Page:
February 4th, 2008
06:08 PM ET

Should women feel obligated to vote for Clinton?

Oprah Winfrey, Caroline Kennedy, Maria Shriver, and Michelle Obama talk at a campaign rally Sunday, Feb. 3 in the Westwood section of Los Angeles. (PHOTO CREDIT: AP)

FROM CNN's Jack Cafferty:

Women should not feel guilty if they prefer Barack Obama over Hillary Clinton… so says Oprah Winfrey.

During a rally in Los Angeles, Winfrey said, "Every part of me believes in the empowerment of women. But the truth is I'm a free woman. Being free means you get to think for yourself and you get to decide for yourself what to do." She said women who had already planned to vote for someone else – that would mean Hillary – ahad "the right to change their mind."

Winfrey described how she was criticized by some women after she campaigned for Obama in Iowa. She says they called her a traitor to her gender.

Oprah participated in a huge rally for Barack Obama yesterday along with Michelle Obama, Caroline Kennedy and Maria Shriver – wife of California Governor Arnold Schwarzenegger.

This is all part of a push by the Obama campaign to reach out to women voters. That's because women are expected to make up about 55% of Democratic primary voters. And in a state like California, where Obama has now come within striking distance of Clinton, more support from women could make the difference.

Here’s my question to you: Should women feel obligated to vote for Hillary Clinton just because she's a woman?

Interested to know which ones made it on air?


Filed under: Hillary Clinton
February 4th, 2008
05:14 PM ET

McCain’s GOP colleagues wary of his temperament?

[cnn-photo-caption image= http://i.l.cnn.net/cnn/2008/images/02/04/art.mccain5.ap.jpg caption=" Senator John McCain."]

FROM CNN's Jack Cafferty:

John McCain sounds confident that he'll be the Republican nominee for president.

But not everyone is ready to place McCain at the top of the ticket. The Washington Post reports several of McCain's Republican colleagues are warning that his well-known tirades on and off the floor of the Senate suggest a temperament unfit for the office of president.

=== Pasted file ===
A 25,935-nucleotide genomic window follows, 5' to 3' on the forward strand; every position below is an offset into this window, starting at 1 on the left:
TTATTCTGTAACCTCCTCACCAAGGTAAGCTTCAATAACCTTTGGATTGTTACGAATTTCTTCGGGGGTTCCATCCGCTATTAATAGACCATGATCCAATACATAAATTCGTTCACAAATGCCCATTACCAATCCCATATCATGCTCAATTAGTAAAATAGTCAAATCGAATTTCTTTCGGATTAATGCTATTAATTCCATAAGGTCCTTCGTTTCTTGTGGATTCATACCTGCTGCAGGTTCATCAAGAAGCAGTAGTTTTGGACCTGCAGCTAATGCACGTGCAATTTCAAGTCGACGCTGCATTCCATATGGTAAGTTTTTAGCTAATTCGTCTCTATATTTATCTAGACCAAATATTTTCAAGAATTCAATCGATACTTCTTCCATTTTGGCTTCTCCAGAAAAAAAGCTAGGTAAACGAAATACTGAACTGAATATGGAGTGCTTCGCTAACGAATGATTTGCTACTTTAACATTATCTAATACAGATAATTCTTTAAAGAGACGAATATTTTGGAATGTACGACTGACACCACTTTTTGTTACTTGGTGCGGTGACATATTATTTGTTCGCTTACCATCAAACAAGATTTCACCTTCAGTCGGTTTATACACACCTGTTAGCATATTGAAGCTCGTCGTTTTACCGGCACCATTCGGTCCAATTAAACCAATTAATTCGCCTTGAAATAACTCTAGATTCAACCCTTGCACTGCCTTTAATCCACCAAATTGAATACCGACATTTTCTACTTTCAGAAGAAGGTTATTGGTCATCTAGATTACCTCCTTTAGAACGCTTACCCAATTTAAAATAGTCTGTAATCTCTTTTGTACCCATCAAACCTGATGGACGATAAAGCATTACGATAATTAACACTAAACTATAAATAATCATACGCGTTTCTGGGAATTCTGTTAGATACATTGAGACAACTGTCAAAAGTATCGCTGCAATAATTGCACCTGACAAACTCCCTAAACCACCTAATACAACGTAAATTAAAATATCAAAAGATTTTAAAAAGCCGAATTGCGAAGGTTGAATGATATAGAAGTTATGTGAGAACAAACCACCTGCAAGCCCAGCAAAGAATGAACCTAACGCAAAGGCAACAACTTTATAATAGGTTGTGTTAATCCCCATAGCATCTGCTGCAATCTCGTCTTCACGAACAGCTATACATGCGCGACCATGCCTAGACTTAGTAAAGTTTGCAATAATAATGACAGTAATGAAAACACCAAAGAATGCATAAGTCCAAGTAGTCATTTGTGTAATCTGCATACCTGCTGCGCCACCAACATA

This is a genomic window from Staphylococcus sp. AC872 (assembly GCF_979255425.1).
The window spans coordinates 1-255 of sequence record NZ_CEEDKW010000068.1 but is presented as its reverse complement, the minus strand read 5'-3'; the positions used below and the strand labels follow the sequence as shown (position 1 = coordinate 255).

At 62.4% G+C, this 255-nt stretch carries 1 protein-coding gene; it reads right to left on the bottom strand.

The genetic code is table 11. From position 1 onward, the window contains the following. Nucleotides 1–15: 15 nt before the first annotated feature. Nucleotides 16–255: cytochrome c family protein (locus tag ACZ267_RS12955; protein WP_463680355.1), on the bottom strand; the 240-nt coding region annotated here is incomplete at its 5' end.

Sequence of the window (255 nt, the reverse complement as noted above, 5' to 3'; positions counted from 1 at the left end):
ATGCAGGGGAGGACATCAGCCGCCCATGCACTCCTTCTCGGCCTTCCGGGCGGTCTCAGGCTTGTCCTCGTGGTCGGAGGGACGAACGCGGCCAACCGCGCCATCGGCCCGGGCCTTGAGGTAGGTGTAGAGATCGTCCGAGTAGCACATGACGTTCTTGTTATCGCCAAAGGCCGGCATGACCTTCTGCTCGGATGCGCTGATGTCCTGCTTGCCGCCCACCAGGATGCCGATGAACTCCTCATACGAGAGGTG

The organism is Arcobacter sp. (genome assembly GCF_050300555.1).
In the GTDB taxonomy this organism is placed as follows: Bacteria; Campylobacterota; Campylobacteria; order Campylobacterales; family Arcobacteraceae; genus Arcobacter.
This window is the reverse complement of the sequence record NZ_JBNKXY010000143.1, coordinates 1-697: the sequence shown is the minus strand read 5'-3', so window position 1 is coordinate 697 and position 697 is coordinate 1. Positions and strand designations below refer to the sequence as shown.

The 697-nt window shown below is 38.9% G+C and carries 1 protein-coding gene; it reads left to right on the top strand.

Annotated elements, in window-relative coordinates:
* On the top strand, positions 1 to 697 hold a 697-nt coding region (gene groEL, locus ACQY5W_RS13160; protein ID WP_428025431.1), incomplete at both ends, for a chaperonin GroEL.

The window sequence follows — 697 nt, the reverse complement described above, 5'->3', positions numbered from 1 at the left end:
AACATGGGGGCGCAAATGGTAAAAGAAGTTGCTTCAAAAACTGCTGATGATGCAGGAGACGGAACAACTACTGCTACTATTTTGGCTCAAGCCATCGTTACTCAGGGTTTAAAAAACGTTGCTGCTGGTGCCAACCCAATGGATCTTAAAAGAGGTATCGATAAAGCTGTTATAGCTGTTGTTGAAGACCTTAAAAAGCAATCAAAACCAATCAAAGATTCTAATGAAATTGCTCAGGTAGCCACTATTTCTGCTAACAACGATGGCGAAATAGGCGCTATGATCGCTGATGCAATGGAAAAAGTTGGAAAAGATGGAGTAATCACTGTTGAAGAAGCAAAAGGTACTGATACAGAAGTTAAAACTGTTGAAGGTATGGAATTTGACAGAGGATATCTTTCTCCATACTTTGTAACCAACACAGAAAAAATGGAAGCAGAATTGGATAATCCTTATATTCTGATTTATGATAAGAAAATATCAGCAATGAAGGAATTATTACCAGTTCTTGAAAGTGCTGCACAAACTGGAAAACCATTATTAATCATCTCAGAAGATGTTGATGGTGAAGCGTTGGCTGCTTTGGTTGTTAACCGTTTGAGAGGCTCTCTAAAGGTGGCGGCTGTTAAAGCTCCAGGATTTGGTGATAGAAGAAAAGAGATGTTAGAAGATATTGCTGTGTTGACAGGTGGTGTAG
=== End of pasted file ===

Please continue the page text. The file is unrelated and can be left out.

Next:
Mississippi Senator Thad Cochran says, "The thought of McCain being president sends a cold chill down my spine. He is erratic. He is hotheaded. He loses his temper and he worries me." Another Republican, former Senator Rick Santorum, describes McCain as being "very rough in the sandbox", saying he hasn't built up a lot of goodwill. Witnesses cite several examples of McCain cursing and belittling senate colleagues in front of people.

But his supporters insist McCain's fiery personality is a good thing, saying his capacity to get outraged shows how much he believes in something. One top aide dismissed the idea that McCain isn't fit to be president and said most stories about his temper are "wildly exaggerated."

When it comes to House Republicans, McCain has had a strained relationship with many of them for years. But Oklahoma Congressman Tom Cole says, quote: "You'll have more Democrats running away from Hillary Clinton than you'll have Republicans running away from our nominee." unquote.

McCain has been endorsed by 13 of the 100 senators. That's more than any other candidate, Republican or Democrat.

Here’s my question to you: What does it mean when some of John McCain's Republican senate colleagues question whether he has the temperament to be president?

Interested to know which ones made it on air?


Filed under: John McCain
February 4th, 2008
02:03 PM ET

Which Democrat could unite the GOP?

[cnn-photo-caption image= http://i.l.cnn.net/cnn/2008/images/02/04/art.calidem1.gi.jpg caption=" Senator Barack Obama and Senator Hillary Clinton at the CNN/LA Times/Politico Democratic Presidential Candidates Debate at the Kodak Theatre in Los Angeles, California."]

FROM CNN's Jack Cafferty:

John McCain is looking more and more like he'll be the Republican presidential nominee after tomorrow's Super Tuesday contests. However, it's worth noting that one of the defining factors of this Republican primary race has been the inability of any of the candidates to unite their party. But maybe they won't have to. Maybe a Democrat can do it for them.

In fact, many people believe that Hillary Clinton could become that powerful unifying force for the Republicans. Supporters of Barack Obama along with top Republicans say that although many voters passionately support Clinton, there are just as many who really don't like her.

As a Reuters piece points out, there are lots of reasons why some believe this is the case, including left-over resentment for her husband – the former president – her policies on issues like gun control and mandatory universal health care, and a personality that some see as too aggressive and insincere.

Clinton's campaign dismisses these concerns, saying she has a proven track record of winning, and it emphasizes her record of reaching out across the aisle to get results.

Nonetheless, the idea of Clinton as a polarizing figure is a particular concern for Democrats in states that have many rural, conservative voters like Missouri, Nebraska, Iowa, Kansas and others in the Midwest and South. As one Missouri politician puts it, Clinton is quote "a lightning rod" who would bring people out to vote against her.

Here’s my question to you: Which candidate has the greater chance of uniting the Republican Party, Barack Obama or Hillary Clinton?

Interested to know which ones made it on air?


Filed under: Barack Obama • GOP • Hillary Clinton